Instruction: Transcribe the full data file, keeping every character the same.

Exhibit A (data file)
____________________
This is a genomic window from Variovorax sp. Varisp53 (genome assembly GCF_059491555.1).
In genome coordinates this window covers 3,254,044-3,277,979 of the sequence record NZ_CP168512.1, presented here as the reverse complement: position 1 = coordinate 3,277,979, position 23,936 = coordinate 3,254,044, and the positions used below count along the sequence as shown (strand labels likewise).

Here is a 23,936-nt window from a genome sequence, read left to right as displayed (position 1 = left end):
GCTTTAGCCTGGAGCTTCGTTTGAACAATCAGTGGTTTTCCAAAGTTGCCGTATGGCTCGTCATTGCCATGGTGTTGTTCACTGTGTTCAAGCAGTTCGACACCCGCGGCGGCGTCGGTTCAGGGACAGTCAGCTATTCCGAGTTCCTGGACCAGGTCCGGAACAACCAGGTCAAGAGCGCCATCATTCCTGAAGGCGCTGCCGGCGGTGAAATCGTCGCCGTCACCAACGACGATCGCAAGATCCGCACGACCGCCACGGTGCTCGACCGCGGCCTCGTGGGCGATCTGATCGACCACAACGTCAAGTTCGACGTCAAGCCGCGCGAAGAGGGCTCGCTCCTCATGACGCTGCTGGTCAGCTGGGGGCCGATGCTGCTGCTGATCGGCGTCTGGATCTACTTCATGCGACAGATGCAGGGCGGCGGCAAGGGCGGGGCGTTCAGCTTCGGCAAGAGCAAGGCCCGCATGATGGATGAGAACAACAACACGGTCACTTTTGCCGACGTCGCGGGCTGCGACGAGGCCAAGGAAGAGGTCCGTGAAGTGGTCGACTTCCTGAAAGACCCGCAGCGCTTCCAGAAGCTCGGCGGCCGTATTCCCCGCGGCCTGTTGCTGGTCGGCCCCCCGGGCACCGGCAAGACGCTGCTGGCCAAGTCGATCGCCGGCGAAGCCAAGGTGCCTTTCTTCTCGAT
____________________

This is a genomic window from Variovorax sp. Varisp53 (genome assembly GCF_059491555.1).
In genome coordinates this window covers 3,254,044-3,277,979 of the sequence record NZ_CP168512.1, presented here as the reverse complement: position 1 = coordinate 3,277,979, position 23,936 = coordinate 3,254,044, and the positions used below count along the sequence as shown (strand labels likewise).

Here is a 23,936-nt window from a genome sequence, read left to right as displayed (position 1 = left end):
GCTTTAGCCTGGAGCTTCGTTTGAACAATCAGTGGTTTTCCAAAGTTGCCGTATGGCTCGTCATTGCCATGGTGTTGTTCACTGTGTTCAAGCAGTTCGACACCCGCGGCGGCGTCGGTTCAGGGACAGTCAGCTATTCCGAGTTCCTGGACCAGGTCCGGAACAACCAGGTCAAGAGCGCCATCATTCCTGAAGGCGCTGCCGGCGGTGAAATCGTCGCCGTCACCAACGACGATCGCAAGATCCGCACGACCGCCACGGTGCTCGACCGCGGCCTCGTGGGCGATCTGATCGACCACAACGTCAAGTTCGACGTCAAGCCGCGCGAAGAGGGCTCGCTCCTCATGACGCTGCTGGTCAGCTGGGGGCCGATGCTGCTGCTGATCGGCGTCTGGATCTACTTCATGCGACAGATGCAGGGCGGCGGCAAGGGCGGGGCGTTCAGCTTCGGCAAGAGCAAGGCCCGCATGATGGATGAGAACAACAACACGGTCACTTTTGCCGACGTCGCGGGCTGCGACGAGGCCAAGGAAGAGGTCCGTGAAGTGGTCGACTTCCTGAAAGACCCGCAGCGCTTCCAGAAGCTCGGCGGCCGTATTCCCCGCGGCCTGTTGCTGGTCGGCCCCCCGGGCACCGGCAAGACGCTGCTGGCCAAGTCGATCGCCGGCGAAGCCAAGGTGCCTTTCTTCTCGAT